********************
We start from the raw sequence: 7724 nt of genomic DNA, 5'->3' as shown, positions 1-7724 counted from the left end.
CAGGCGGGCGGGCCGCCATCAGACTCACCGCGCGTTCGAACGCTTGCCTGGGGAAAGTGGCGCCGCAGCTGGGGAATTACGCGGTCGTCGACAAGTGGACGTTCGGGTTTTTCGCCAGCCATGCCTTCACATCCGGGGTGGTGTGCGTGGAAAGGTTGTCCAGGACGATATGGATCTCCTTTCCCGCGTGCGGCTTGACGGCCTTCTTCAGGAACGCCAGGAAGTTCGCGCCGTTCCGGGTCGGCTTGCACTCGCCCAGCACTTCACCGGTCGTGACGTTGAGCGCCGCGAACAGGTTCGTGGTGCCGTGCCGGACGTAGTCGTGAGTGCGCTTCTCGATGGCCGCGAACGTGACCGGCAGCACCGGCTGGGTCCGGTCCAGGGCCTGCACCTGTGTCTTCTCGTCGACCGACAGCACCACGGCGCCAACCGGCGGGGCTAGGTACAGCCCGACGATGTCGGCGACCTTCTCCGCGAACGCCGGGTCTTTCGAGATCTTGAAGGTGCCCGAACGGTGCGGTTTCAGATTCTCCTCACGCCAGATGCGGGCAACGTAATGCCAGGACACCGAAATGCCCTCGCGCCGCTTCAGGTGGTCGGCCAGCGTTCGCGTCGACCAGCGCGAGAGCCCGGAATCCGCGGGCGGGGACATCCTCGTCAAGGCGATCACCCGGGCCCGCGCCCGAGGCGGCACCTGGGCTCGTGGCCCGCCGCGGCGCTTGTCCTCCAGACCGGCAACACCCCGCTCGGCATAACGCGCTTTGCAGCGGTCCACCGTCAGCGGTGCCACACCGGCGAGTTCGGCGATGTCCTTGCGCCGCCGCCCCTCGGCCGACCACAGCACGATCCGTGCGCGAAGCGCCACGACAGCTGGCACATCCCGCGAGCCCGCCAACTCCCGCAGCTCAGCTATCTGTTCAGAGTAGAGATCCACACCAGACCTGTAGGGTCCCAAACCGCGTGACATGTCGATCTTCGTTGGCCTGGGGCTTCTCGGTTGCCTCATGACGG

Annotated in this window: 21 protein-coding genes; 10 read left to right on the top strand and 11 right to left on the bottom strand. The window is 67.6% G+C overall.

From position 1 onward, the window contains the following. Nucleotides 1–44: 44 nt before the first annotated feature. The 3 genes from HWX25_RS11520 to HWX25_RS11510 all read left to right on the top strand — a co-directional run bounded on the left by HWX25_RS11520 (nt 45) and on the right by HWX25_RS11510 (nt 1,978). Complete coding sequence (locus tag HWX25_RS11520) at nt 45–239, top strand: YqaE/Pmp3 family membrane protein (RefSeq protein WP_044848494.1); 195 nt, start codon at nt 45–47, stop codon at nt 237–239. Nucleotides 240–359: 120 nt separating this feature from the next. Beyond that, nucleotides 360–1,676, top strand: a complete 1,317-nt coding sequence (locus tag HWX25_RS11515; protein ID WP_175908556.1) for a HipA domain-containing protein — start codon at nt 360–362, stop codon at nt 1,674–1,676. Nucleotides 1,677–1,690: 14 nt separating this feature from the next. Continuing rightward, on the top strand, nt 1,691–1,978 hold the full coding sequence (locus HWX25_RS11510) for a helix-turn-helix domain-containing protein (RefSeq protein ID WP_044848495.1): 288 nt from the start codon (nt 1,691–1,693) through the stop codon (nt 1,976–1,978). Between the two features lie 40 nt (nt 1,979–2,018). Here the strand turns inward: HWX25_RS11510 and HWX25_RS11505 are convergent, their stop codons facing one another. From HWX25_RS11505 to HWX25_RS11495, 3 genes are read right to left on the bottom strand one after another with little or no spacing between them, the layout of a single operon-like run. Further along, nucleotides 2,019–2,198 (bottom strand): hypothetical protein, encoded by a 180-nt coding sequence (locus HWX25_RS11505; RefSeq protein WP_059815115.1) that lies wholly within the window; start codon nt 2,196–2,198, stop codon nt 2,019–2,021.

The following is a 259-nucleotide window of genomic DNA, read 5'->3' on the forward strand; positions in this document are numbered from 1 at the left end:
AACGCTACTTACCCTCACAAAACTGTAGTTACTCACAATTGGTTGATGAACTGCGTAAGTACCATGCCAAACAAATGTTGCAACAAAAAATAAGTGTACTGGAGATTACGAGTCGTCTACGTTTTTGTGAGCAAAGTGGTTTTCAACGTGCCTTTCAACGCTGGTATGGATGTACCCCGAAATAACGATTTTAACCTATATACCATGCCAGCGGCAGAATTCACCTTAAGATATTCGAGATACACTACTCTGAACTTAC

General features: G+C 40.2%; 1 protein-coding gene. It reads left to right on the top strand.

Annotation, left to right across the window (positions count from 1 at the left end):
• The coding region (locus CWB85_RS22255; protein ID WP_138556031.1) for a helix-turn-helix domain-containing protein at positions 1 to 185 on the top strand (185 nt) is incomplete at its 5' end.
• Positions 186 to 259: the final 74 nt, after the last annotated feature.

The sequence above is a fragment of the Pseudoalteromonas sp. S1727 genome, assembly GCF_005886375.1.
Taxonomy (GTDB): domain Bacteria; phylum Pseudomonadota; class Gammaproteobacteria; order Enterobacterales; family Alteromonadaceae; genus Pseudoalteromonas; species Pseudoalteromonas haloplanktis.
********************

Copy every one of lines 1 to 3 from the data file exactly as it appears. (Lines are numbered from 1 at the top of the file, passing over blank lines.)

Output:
We start from the raw sequence: 7724 nt of genomic DNA, 5'->3' as shown, positions 1-7724 counted from the left end.
CAGGCGGGCGGGCCGCCATCAGACTCACCGCGCGTTCGAACGCTTGCCTGGGGAAAGTGGCGCCGCAGCTGGGGAATTACGCGGTCGTCGACAAGTGGACGTTCGGGTTTTTCGCCAGCCATGCCTTCACATCCGGGGTGGTGTGCGTGGAAAGGTTGTCCAGGACGATATGGATCTCCTTTCCCGCGTGCGGCTTGACGGCCTTCTTCAGGAACGCCAGGAAGTTCGCGCCGTTCCGGGTCGGCTTGCACTCGCCCAGCACTTCACCGGTCGTGACGTTGAGCGCCGCGAACAGGTTCGTGGTGCCGTGCCGGACGTAGTCGTGAGTGCGCTTCTCGATGGCCGCGAACGTGACCGGCAGCACCGGCTGGGTCCGGTCCAGGGCCTGCACCTGTGTCTTCTCGTCGACCGACAGCACCACGGCGCCAACCGGCGGGGCTAGGTACAGCCCGACGATGTCGGCGACCTTCTCCGCGAACGCCGGGTCTTTCGAGATCTTGAAGGTGCCCGAACGGTGCGGTTTCAGATTCTCCTCACGCCAGATGCGGGCAACGTAATGCCAGGACACCGAAATGCCCTCGCGCCGCTTCAGGTGGTCGGCCAGCGTTCGCGTCGACCAGCGCGAGAGCCCGGAATCCGCGGGCGGGGACATCCTCGTCAAGGCGATCACCCGGGCCCGCGCCCGAGGCGGCACCTGGGCTCGTGGCCCGCCGCGGCGCTTGTCCTCCAGACCGGCAACACCCCGCTCGGCATAACGCGCTTTGCAGCGGTCCACCGTCAGCGGTGCCACACCGGCGAGTTCGGCGATGTCCTTGCGCCGCCGCCCCTCGGCCGACCACAGCACGATCCGTGCGCGAAGCGCCACGACAGCTGGCACATCCCGCGAGCCCGCCAACTCCCGCAGCTCAGCTATCTGTTCAGAGTAGAGATCCACACCAGACCTGTAGGGTCCCAAACCGCGTGACATGTCGATCTTCGTTGGCCTGGGGCTTCTCGGTTGCCTCATGACGG

Annotated in this window: 21 protein-coding genes; 10 read left to right on the top strand and 11 right to left on the bottom strand. The window is 67.6% G+C overall.